A total of 318 cases of mRCC who treated with targeted therapy were retrospectively retrieved from medical records. Of these patients, 164 patients were complied with our inclusion criteria and included in this study. The clinical characteristics were shown in Table 1. ROC analysis to determine the cutoff point of fibrinogen was shown in Figure 1 and the best cutoff value of fibrinogen was 2.940 g/L. Ninety-four patients constituted low fibrinogen group (<2.940 g/L) and 70 patients constituted high fibrinogen (≥2.940 g/L) groups. Our final cohort included 122 men (74.4%) and 42 women (25.6%). Median age was 60 years (24–82 years). Of them, 7 patients Furman grade could not be found in the database. Seventy-four (45.1%) patients belonged favorable IMDC group, 64 (39.0%) belonged intermediate IMDC group and 26 (15.9%) belonged poor IMDC group. Sorafenib was administered as first-line therapy in 101 (61.6%) patients whereas sunitinib was 63 (38.4%).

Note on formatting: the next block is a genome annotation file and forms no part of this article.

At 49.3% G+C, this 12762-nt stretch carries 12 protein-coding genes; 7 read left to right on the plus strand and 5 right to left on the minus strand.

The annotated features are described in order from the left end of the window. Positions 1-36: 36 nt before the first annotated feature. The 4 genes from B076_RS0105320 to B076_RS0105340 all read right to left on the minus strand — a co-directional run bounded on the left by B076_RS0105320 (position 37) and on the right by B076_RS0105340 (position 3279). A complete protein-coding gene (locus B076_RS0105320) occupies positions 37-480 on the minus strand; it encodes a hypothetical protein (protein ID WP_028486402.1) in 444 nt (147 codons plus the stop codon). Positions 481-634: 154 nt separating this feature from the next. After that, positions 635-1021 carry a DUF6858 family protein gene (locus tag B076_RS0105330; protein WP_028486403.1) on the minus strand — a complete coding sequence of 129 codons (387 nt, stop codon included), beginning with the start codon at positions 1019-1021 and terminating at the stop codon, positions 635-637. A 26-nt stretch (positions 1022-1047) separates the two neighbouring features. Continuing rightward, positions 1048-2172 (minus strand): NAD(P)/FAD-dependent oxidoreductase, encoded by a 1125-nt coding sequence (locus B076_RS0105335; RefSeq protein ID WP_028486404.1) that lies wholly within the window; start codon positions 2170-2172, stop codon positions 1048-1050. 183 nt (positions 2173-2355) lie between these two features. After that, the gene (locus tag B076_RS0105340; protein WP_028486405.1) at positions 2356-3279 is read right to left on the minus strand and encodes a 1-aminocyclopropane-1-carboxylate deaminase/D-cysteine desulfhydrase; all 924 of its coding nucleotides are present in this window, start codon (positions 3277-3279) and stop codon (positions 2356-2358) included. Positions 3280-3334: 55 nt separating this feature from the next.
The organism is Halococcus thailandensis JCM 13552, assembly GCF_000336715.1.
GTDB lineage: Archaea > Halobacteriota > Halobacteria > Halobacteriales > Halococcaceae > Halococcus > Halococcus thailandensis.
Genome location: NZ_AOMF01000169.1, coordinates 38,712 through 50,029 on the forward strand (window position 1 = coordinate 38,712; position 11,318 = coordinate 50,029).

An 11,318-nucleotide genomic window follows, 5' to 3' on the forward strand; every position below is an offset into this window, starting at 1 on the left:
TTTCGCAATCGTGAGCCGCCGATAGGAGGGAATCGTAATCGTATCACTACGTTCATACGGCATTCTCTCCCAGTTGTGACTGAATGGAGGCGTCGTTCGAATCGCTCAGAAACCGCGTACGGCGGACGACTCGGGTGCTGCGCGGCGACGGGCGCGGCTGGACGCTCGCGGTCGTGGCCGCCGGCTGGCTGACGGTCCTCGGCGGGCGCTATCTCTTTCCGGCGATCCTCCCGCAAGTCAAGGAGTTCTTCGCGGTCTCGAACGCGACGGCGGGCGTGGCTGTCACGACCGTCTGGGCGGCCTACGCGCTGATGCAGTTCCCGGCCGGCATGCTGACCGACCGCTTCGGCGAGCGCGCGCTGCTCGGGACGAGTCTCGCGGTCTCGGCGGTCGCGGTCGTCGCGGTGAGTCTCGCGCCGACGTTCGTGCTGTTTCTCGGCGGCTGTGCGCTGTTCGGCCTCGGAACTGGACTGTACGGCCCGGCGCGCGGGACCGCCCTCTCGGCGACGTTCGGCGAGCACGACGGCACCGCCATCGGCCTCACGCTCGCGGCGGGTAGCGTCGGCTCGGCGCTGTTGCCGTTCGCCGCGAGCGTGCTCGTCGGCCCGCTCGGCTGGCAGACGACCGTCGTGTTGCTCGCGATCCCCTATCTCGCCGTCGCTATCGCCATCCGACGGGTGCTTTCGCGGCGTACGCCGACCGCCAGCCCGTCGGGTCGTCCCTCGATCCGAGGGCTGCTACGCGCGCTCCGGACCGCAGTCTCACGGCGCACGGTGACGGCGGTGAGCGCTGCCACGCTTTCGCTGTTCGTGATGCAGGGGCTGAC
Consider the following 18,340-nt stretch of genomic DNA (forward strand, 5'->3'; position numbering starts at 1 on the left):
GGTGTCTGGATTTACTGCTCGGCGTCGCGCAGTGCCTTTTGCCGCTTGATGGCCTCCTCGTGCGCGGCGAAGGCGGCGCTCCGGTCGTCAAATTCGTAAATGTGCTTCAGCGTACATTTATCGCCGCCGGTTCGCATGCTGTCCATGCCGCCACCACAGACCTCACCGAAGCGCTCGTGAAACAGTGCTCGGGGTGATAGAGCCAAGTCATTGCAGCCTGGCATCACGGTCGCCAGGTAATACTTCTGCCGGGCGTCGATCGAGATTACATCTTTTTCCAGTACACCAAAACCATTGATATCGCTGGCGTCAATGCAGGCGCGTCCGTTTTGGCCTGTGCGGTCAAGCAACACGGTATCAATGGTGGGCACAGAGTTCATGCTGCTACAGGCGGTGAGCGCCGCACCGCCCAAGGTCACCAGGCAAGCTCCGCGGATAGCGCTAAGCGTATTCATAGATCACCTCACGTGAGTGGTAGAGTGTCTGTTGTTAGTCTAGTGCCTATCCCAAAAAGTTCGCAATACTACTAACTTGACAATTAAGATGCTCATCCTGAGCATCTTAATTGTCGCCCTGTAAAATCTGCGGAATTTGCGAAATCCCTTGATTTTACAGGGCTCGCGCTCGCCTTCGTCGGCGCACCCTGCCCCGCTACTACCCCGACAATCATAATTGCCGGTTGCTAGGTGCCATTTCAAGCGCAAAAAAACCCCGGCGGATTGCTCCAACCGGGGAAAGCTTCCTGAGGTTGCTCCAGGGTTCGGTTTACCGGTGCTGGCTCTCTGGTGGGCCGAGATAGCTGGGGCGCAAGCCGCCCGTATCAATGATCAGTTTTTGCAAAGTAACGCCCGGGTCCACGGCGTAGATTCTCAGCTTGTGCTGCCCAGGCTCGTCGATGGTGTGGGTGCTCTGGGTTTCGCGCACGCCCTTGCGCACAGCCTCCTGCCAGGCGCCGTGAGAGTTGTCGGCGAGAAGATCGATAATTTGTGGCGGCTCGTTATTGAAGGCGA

Correlation between fibrinogen and clinical and pathological characteristics
The median (range) pretreatment plasma fibrinogen level was 2.76 (1.98–4.56) g/L. No significant difference was found in sex, age, histology, prior cytokines therapy or nephrectomy, Fuhrman grade and the kind of first-line targeted agents between two groups. In the high fibrinogen level group, there were more patients with ≥2 metastasis sites (38.6% vs. 23.4%, P=0.036) and more patients with poorer IMDC risk grade (P=0.003).
Correlation between pretreatment fibrinogen and survival outcomes